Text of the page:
Tuesday, November 01, 2005

Why the world was shocked by Ahmadinejad’s Remarks

When Iranian president Mahmoud Ahmadinejad made his recent remarks about wiping Israel off the map, the world took note. Here was the new, somewhat untested, president of a sovereign state—a state trying to justify to the world why it deserved nuclear technology—openly calling for the genocide of the people of another state. But why was his call heard ‘round the world? Why haven’t other similar declarations received the same amount of attention?

As I wrote before, and as most Israel supporters know, his was hardly a new sentiment, but merely a reiteration of a view held by literally millions of Muslims, as well as the policy of not a few Muslim countries.

The reason the world responded with such shock to Ahmadinejad’s remarks was because most of the world’s states view the Israeli-Arab conflict as being driven primarily by the “occupation.” When one views the conflict thusly, two things occur: One, the onus to make peace falls almost completely on Israel’s lap. End the occupation, end the conflict. The second is that the psychotic, medieval-like anti-Semitism that permeates much of the Islamic world is downplayed or ignored, since it’s the “occupation” that drives the conflict, not shocking displays of hatred that are hard for sophisticated, humanist Westerners to comprehend or believe.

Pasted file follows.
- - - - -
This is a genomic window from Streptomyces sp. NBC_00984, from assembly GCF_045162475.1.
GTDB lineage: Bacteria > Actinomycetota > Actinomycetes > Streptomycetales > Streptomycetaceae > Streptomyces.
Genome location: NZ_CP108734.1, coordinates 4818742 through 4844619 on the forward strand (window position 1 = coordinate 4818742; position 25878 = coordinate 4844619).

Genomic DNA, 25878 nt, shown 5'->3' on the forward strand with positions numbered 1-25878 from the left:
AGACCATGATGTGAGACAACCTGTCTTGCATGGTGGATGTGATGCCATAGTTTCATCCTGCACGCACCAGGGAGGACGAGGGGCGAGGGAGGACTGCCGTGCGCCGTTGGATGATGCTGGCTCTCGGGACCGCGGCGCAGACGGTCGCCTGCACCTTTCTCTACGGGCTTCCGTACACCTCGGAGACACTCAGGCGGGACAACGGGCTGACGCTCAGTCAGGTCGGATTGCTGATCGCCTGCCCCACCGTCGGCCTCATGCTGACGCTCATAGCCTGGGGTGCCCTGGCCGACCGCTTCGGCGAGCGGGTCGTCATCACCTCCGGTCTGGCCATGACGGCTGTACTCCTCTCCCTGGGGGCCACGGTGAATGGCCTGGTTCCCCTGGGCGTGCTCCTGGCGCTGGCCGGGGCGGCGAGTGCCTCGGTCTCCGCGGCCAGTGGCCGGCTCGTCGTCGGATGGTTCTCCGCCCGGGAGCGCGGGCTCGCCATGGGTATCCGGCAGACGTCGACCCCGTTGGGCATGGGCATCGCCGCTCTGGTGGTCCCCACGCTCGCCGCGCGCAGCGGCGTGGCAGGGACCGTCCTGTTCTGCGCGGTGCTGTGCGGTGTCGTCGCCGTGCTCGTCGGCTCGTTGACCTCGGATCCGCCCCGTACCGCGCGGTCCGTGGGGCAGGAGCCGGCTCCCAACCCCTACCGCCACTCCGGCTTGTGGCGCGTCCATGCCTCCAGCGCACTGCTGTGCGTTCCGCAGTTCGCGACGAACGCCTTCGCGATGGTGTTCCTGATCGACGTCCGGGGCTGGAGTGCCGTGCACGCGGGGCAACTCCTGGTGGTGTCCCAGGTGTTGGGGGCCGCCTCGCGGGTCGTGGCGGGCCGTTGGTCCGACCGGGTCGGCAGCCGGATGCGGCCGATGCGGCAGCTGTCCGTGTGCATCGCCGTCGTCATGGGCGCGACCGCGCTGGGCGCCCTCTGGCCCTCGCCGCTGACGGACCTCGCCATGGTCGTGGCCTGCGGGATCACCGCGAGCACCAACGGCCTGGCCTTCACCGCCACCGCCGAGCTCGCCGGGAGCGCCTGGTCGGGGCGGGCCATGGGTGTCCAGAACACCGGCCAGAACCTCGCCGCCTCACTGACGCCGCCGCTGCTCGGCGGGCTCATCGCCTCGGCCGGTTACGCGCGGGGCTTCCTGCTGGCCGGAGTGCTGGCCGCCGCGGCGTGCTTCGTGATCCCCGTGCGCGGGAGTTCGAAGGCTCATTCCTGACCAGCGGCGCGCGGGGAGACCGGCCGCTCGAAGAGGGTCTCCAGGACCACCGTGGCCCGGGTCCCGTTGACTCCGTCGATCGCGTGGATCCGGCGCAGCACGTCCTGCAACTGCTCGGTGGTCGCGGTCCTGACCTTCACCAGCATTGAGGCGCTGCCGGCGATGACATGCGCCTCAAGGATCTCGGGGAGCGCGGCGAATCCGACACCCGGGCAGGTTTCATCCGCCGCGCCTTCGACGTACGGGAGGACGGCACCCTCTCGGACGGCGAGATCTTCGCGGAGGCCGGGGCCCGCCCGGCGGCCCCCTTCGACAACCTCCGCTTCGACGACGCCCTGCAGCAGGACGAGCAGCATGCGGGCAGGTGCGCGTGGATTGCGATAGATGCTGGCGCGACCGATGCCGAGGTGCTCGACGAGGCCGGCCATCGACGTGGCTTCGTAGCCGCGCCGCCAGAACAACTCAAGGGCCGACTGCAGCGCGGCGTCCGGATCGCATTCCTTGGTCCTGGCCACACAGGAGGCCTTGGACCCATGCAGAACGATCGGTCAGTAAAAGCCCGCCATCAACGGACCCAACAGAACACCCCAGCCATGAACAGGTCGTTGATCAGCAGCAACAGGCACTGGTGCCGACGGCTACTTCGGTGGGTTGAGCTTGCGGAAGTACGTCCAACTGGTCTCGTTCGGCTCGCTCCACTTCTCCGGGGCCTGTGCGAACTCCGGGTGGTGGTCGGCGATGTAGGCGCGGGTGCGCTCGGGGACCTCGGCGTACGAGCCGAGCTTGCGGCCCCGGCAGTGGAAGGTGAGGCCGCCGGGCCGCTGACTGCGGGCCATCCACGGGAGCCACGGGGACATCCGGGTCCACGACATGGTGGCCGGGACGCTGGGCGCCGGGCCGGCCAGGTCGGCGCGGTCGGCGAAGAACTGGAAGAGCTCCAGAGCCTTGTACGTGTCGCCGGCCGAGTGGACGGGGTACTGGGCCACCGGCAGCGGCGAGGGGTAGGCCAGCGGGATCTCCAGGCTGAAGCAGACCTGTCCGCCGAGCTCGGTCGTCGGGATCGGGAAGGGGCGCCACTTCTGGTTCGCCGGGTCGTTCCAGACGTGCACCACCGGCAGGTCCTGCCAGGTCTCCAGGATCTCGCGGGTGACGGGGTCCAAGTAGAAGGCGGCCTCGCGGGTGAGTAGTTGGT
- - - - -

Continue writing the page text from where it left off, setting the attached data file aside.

But Ahmadinejad is not a two-bit leader of a terrorist gang, nor is he an obscure journalist spewing hatred and conspiracy theories in publications from the Middle East that are not even in English. Instead, he’s the newly elected leader of a geopolitically significant country bent on arming itself with nuclear weapons. Thus, it was hard to ignore his words.

However, there is another reason why the world took note this time—finally. Ahmadinejad’s remarks came on the heels of Israel’s unilateral evacuation of the entire Gaza strip, as well as the uprooting of thousands of Jewish settlers that were living there. Immediately after Israel’s withdrawal, missiles began flying from Gaza into Israel. Since then, there have been numerous terrorist attack attempts, and a few that have been “successful.” Those who argued vehemently that the occupation drove the conflict, and that Israel needed to make more concessions, were caught with their pants around their ankles. In fell swoop Israel pulled the rug out from underneath their argument. Many people who were not ideologically opposed to Israel were forced to wonder what could possibly justify the orgy of violence that came on the heels of hitherto unheard of unilateral concessions

And in the midst of all that, the newly elected president of Iran made his infamous comments. The world had to take note.

Update: Daniel Pipes has a must-read related article.


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